I don't know about the Eclipse but, I went through the same problem, and one thing that I saw here during my searches for the answer, is that, in some cases, you have to throw an Exception in your method, or put a try/catch around your if/else, and here is the reason (taken from StackOverflow
"Unchecked exceptions are those that extend RuntimeException class. Compiler will never force you to catch such exception or force you to declare it in the method using throws keyword. All other exception types (that do not extend RuntimeException) are checked and therefore must be declared to be thrown and/or catched."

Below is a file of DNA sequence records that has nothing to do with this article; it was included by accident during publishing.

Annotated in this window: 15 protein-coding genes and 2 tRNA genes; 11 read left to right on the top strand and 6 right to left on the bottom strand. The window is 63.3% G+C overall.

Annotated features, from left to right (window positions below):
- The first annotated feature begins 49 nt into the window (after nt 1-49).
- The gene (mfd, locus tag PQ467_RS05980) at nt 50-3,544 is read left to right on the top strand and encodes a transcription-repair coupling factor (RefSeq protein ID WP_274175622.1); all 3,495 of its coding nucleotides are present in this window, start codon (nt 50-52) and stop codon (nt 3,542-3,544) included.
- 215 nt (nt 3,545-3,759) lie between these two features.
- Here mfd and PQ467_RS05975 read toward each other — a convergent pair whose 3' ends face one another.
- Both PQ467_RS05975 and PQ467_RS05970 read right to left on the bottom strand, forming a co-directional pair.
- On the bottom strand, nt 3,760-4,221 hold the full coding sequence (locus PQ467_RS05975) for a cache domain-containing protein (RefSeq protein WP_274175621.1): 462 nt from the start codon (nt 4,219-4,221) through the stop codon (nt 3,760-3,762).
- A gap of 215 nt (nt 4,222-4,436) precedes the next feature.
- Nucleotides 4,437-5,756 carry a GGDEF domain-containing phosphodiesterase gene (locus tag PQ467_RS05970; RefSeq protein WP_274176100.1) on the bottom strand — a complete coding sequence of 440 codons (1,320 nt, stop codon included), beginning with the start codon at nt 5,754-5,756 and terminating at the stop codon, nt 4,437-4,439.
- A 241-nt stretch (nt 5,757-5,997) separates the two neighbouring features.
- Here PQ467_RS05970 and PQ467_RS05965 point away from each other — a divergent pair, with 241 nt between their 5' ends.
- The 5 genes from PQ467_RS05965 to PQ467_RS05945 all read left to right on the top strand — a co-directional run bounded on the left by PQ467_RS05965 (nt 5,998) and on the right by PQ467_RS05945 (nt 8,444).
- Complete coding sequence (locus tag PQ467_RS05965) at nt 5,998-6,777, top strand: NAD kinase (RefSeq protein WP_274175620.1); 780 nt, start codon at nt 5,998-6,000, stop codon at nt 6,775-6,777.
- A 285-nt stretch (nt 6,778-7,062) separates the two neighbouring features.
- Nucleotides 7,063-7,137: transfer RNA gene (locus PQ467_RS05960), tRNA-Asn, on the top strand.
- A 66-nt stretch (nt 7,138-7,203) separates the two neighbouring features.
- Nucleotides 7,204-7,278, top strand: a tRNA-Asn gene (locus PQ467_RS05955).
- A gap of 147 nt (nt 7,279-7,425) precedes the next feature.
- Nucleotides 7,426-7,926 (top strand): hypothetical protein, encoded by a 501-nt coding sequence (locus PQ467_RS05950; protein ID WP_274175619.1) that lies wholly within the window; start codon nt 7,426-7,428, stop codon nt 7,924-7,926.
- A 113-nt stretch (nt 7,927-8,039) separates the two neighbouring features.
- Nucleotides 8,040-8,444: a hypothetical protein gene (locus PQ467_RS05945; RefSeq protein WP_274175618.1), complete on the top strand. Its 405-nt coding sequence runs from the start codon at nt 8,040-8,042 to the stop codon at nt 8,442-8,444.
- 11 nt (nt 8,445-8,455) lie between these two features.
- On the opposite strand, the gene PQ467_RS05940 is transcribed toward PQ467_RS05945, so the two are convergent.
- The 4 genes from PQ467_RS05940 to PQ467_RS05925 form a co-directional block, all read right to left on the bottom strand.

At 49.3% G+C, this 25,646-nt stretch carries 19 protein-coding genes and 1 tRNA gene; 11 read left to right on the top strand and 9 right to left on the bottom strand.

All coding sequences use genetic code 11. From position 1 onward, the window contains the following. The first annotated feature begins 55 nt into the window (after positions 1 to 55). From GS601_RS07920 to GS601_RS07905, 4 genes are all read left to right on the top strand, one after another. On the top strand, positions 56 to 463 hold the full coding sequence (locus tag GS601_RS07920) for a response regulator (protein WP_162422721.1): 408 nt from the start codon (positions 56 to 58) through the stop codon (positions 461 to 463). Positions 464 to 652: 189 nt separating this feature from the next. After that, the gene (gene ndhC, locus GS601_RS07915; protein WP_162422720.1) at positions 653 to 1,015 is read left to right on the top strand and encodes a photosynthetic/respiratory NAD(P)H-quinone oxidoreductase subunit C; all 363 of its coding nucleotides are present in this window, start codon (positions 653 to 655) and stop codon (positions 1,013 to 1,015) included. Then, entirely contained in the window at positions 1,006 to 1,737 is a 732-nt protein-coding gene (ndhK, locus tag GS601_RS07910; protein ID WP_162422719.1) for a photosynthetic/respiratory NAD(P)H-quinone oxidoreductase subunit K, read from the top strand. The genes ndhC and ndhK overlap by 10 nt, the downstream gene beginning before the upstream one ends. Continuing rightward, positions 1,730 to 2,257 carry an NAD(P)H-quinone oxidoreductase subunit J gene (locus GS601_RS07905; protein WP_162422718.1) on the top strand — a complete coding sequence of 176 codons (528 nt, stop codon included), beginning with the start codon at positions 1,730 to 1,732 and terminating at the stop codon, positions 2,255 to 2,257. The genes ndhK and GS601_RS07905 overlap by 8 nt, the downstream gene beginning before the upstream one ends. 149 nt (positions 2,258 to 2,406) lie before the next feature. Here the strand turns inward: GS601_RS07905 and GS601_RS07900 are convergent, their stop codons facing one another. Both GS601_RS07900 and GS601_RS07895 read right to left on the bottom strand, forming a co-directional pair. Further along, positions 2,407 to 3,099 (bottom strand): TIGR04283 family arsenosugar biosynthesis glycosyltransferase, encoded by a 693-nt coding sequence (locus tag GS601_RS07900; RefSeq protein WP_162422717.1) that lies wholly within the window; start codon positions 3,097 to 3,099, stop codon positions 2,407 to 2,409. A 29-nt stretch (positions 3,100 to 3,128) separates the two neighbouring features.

The rule of thumb here is:
for any exception (except RuntimeException), you must consider the usage of "throws Exception" or "try/catch". It depends on you.
Without a "try/catch" or "throw Exception", this could happen at Eclipse, for example:
"Exception in thread "main" java.lang.Error: Unresolved compilation problem:
Unhandled exception type IOException
Considering that the possible exception that can occur from trying to create a file is "IOException", the rule above applies to this scenario
Here is a code which I used "throw Excepetion":